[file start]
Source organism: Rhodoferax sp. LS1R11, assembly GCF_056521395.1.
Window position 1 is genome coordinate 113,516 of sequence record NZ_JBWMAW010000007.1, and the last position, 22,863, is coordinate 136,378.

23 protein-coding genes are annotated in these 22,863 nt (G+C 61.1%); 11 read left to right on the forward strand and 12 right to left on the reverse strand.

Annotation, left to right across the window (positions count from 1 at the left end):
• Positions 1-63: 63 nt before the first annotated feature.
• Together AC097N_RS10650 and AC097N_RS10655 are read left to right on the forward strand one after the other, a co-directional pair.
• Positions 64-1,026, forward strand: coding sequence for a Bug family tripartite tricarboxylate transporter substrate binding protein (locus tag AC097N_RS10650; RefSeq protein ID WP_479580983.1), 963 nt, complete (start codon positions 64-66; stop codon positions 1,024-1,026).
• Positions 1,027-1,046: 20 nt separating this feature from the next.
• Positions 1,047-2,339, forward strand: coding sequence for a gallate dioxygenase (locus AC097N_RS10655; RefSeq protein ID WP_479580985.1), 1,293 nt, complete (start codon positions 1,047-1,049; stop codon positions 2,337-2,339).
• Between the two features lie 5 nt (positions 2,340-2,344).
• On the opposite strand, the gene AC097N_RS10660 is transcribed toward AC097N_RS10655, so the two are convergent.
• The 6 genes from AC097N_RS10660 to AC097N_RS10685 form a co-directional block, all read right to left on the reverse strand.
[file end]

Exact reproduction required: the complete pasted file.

Source organism: Rhodoferax sp. LS1R11, assembly GCF_056521395.1.
Window position 1 is genome coordinate 113,516 of sequence record NZ_JBWMAW010000007.1, and the last position, 22,863, is coordinate 136,378.

23 protein-coding genes are annotated in these 22,863 nt (G+C 61.1%); 11 read left to right on the forward strand and 12 right to left on the reverse strand.

Annotation, left to right across the window (positions count from 1 at the left end):
• Positions 1-63: 63 nt before the first annotated feature.
• Together AC097N_RS10650 and AC097N_RS10655 are read left to right on the forward strand one after the other, a co-directional pair.
• Positions 64-1,026, forward strand: coding sequence for a Bug family tripartite tricarboxylate transporter substrate binding protein (locus tag AC097N_RS10650; RefSeq protein ID WP_479580983.1), 963 nt, complete (start codon positions 64-66; stop codon positions 1,024-1,026).
• Positions 1,027-1,046: 20 nt separating this feature from the next.
• Positions 1,047-2,339, forward strand: coding sequence for a gallate dioxygenase (locus AC097N_RS10655; RefSeq protein ID WP_479580985.1), 1,293 nt, complete (start codon positions 1,047-1,049; stop codon positions 2,337-2,339).
• Between the two features lie 5 nt (positions 2,340-2,344).
• On the opposite strand, the gene AC097N_RS10660 is transcribed toward AC097N_RS10655, so the two are convergent.
• The 6 genes from AC097N_RS10660 to AC097N_RS10685 form a co-directional block, all read right to left on the reverse strand.